Misguided Angel Page 18

Around the table sat members of the Conspiracy, the subcommittee that handled human-vampire relations and disseminated false information about the vampires into the human world. Conspiracy members included several best-selling novelists, one of whom had popularized the amusing idea that instead of burning to death, vampires smelled like roses in the sun, as well as film producers who kept the slash-and-behead theory alive and well in numerous blockbuster horror movies. More than a few were annoyed to have been pulled from their lucrative jobs for an emergency meeting. The Conspiracy had not met as a body in many years.

Seymour Corrigan, Conclave Elder and head of the Conspiracy, opened the discussion.

"Any ideas where this might have come from?"

"Looks like one of your jobbers, Harry," joked Lane Barclay-Fish, the author of Blood and Roses and said mastermind of the floral-smelling vampires conceit. He turned to Harold Hopkins, the executive producer of a popular vampire soap opera currently running on a prestigious cable network.

"Not me--in my show the humans only use our blood as vitamins. You know, long life and all that," chortled Harold, a bald vampire who wore sunglasses indoors.

Warden Corrigan cleared his throat. "I fail to see the amusement in this enterprise."

"You guys, Seymour's right, this isn't funny," Mimi said. "This is a video from a real party. That's one of us up there, not one of Harold's overpaid actresses." It galled her that after everything that happened, they could still be so glib when one of them was missing. She knew they were just covering up their fear, but it was in poor taste.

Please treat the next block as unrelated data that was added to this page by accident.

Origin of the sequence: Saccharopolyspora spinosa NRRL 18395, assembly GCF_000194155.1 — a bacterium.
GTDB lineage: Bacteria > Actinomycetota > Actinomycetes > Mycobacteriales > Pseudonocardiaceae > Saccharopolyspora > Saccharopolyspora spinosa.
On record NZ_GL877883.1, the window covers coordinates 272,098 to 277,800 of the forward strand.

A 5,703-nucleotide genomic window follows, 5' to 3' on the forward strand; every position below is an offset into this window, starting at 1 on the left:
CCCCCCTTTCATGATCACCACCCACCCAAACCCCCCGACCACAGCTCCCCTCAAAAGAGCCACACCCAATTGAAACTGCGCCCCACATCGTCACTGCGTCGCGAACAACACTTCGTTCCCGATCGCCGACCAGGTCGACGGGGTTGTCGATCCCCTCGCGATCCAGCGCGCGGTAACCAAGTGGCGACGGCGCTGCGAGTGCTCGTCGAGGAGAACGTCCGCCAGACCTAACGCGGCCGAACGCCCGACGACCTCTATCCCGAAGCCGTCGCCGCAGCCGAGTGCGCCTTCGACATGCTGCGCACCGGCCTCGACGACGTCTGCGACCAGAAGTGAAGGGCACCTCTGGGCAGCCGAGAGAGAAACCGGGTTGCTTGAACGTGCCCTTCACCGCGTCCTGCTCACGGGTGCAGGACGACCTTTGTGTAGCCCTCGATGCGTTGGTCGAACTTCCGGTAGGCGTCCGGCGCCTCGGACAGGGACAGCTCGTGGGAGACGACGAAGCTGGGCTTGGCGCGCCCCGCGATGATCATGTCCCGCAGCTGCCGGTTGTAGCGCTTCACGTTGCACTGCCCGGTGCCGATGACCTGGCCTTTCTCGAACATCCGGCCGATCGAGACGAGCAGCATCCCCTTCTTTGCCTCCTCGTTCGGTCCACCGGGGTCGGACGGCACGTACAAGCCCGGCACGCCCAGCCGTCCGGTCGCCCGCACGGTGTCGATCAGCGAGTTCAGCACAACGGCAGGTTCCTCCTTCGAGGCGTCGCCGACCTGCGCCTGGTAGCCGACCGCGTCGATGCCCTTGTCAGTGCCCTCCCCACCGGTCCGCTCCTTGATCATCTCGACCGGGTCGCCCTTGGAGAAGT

"Right, right," Lane apologized. "I say we let the Red Bloods think it's a movie trailer.

One of Josie's, maybe."

Josephine Mara was the hottest young director in the business. She had the pinched, stressed look of someone perennially on deadline. In the past year she had helmed several

"underground" horror films to major success. It was easy enough to make horror films. As a vampire she didn't need to pay for special effects. She just created them. "Sure, why not?"

Josephine smiled thinly. "I'll say it's a follow-up to Eidolon Memory," she said, naming her most recent hit, a haunted-house ghost story set in a girls' boarding school.

"Remember when one of the familiars penned a tell-all memoir in the 1800s?" Harold asked.

"Yes, thank God we got her publisher to categorize it as a novel," Lane said, nodding.

"What was that woman thinking? And that title! Longing for Love Forever, jeez. Lord Byron has a lot to answer for."

"He did have quite the taste for the ladies. Bite 'em and leave 'em. Meanwhile, the poor lady is stuck with the yearning and all that. Must be difficult. A pity." Harold shrugged.

"I miss the old days, when it was so easy," Lane sighed. "Remember when we came up with Count Dracula? That was fun. Sent scores of tourists to Romania! Red Bloods will believe anything."

"That was a good prank," agreed Annabeth Mahoney, who had created a popular video game called "Blood Wars," which pitted vampires against each other. In Mimi's opinion, sometimes the Conspiracy played too fast and loose with disseminating untruths that were a little too close to the real thing.